Modern chips need to be cooled to be effective. It's easy to make a computer blowtorch-proof. It's hard to make it blowtorch-proof and portable. Flash memory is sturdier than spinning discs and magnetic tape, but a bullet-sized kinetic impact will still make a mess of delicate circuits.
I tried a few Fermi estimates to get approximations for scale-to-speed conversions, but the results varied too widely to be useful. Will the hardware needed to run a 1c AI be the size of a pebble, a brick, a person, or a house? Darned if I know. If in doubt, the general trend is to aim small.
Sidebar: Folding Laundry
Current laundry folding robots look like photocopiers. Feed a cotton t-shirt into the tray and it gets folded. Not too impressive. More generalized laundry-folding robots require very specific and controlled conditions... and fold slower than a surly teenager on a Saturday evening.
A laundry-folding robot needs to identify edges in a mixed mass of material of varying colours and textures. It needs to then manipulate the fabric without damaging it, orient it correctly, identify axes, fold, and store the item. It needs to pair socks, deal with fitted sheets, and untangle some of the more complicated undergarmets. These are very difficult tasks. Cars, faces, and road signs are nice and predictable. Laundry is a mess.
I can imagine people fighting ambulatory AI with weighted tarps or sheets covered in misleading dazzle camouflage, false folds, and Möbius edges. Toss one over the robot and watch it struggle to get the thing off. Edge detection, flummoxed. Strength turned against itself (by pushing here, one might apply pressure there, and if the sheet is strong enough the robot could tear its own head off by accident).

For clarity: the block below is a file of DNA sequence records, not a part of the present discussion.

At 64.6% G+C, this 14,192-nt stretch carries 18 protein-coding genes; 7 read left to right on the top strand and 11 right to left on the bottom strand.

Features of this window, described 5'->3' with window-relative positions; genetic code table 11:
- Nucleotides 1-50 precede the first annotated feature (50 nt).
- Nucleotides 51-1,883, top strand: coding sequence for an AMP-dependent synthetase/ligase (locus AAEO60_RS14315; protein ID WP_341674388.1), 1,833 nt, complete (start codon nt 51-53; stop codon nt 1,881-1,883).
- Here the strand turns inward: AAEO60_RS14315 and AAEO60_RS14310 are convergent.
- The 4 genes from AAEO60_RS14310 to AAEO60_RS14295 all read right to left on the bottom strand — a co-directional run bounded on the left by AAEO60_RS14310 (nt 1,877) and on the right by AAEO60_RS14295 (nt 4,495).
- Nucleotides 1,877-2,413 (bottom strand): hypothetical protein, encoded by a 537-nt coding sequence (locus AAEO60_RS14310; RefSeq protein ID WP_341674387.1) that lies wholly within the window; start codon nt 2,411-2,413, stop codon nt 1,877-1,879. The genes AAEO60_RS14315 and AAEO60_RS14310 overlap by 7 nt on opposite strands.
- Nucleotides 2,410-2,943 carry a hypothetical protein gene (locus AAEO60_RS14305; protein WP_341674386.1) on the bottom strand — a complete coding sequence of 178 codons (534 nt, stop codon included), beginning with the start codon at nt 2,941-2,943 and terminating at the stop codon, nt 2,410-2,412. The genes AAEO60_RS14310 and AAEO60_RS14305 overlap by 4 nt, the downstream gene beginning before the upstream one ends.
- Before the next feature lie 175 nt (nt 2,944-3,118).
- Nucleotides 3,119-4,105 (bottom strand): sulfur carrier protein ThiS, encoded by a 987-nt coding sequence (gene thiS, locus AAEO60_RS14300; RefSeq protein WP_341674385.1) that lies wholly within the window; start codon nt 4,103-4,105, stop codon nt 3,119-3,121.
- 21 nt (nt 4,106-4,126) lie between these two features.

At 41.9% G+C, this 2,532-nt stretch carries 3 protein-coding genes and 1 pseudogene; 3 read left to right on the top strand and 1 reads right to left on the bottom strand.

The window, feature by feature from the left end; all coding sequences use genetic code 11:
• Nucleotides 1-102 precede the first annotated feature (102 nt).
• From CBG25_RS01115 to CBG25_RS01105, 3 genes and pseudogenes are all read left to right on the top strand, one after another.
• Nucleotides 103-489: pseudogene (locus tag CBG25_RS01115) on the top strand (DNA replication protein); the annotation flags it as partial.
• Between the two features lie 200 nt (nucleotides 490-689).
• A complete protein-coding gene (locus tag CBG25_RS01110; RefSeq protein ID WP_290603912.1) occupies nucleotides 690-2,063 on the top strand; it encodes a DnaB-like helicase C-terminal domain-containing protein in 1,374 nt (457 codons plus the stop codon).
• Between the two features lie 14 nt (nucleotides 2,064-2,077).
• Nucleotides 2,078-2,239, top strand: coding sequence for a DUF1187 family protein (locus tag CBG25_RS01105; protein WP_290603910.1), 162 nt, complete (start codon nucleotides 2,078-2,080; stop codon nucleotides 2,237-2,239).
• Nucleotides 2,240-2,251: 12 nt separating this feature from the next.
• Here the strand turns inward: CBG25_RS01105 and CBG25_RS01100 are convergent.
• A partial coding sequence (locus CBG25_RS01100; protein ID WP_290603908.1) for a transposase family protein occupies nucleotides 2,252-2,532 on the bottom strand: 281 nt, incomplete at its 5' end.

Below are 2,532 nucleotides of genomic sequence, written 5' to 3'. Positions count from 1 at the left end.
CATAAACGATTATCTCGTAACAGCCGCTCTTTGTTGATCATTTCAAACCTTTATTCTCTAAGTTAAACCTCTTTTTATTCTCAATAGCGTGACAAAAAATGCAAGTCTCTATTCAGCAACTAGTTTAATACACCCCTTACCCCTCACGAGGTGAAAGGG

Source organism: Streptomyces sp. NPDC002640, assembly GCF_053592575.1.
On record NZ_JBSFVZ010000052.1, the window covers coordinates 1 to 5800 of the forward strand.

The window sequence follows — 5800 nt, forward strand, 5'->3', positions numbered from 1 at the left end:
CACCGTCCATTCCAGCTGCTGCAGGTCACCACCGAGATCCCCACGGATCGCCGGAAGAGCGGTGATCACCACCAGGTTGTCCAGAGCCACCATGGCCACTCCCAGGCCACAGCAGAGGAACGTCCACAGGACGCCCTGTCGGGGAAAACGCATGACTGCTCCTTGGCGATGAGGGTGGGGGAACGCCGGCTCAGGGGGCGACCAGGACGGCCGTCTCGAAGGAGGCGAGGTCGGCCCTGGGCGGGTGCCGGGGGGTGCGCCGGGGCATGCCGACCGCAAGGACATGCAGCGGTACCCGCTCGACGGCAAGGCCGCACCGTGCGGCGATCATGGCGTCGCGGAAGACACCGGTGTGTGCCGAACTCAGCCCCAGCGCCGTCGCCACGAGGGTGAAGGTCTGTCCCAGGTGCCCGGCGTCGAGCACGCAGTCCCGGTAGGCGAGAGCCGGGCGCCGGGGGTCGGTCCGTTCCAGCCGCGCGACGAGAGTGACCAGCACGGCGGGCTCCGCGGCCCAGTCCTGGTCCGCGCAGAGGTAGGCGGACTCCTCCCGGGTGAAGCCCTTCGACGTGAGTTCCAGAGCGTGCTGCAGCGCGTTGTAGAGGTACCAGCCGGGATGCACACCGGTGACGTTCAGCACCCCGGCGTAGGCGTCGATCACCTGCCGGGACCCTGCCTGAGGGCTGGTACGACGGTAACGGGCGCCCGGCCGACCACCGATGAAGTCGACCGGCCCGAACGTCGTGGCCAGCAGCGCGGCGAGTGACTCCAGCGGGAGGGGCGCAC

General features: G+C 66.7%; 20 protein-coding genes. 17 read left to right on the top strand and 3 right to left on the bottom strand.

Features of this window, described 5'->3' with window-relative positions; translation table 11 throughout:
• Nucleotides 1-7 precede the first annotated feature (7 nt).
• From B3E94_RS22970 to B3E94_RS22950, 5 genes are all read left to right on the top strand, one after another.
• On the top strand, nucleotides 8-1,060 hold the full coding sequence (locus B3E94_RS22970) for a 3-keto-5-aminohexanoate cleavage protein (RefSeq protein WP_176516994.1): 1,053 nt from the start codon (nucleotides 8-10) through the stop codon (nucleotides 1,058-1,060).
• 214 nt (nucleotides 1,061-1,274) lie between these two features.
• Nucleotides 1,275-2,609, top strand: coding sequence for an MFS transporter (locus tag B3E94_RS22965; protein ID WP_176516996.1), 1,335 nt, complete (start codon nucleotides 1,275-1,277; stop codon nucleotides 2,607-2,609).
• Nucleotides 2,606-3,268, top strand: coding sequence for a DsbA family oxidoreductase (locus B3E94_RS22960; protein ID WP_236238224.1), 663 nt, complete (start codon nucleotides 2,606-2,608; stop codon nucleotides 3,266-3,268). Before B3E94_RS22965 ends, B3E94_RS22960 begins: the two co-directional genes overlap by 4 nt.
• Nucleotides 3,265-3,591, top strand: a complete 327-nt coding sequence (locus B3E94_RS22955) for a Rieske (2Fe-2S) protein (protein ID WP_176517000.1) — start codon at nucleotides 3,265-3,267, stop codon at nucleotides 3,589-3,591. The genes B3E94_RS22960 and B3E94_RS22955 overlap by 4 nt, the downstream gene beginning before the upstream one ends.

It's difficult to imagine a superintelligence that would be flummoxed by a folded sheet, but blind spots or suboptimal tasks could still exist.
Impairment and Contract Law
Can humans meaningfully consent?
Currently, humans are the upper end of the local intelligence spectrum. Concern about consent runs backwards, towards children, animals, drunk people, etc. It doesn't run uphill because the adult human,
it is assumed, is already at the top of the hill.
But imagine a being that sees chess the way we see tic-tac-toe. To quote that old post:
Scale 3, the scale I think is probably closest to true, says "On the scale of possible problem solving abilities, humans, dolphins, and cats are pretty much the same. If aliens exist, there's a very good chance our ability to solve problems looks like a worm's ability."
Thought Experiment 1
Imagine you are an explorer in a soft sci-fi setting and, at the same time, a decently moral human. You land on an alien planet. The Ooblecks that live there are willing to trade 1 bar of gold for 1 kg of salt. This is, for all involved, a reasonably fair deal. But you discover that if you put on a green floppy hat, the Ooblecks will trade 100 bars of gold for the same 1 kg of salt. This is not a fair deal.
- Do you investigate why?
- If you discover that the Ooblecks have a deeply held belief that anyone who wears a green floppy hat is a supernatural figure with divine powers (which you do not possess), do you wear the hat?
- If you decide not to wear the hat, do you try to tell the Ooblecks that their belief is likely to lead to terrible trade deals?
- Do you tell anyone else about the Oobleck and the hat? Do you sell the information?
Thought Experiment 2
Imagine you are a human in business on the present-day planet earth. You are aware that many recent studies show gift-giving, even of small and inconsequential gifts, biases decision-making and creates positive bonds. You are also aware that businesses you want to have positive relationship with have rules preventing their employees from receiving substantial gifts.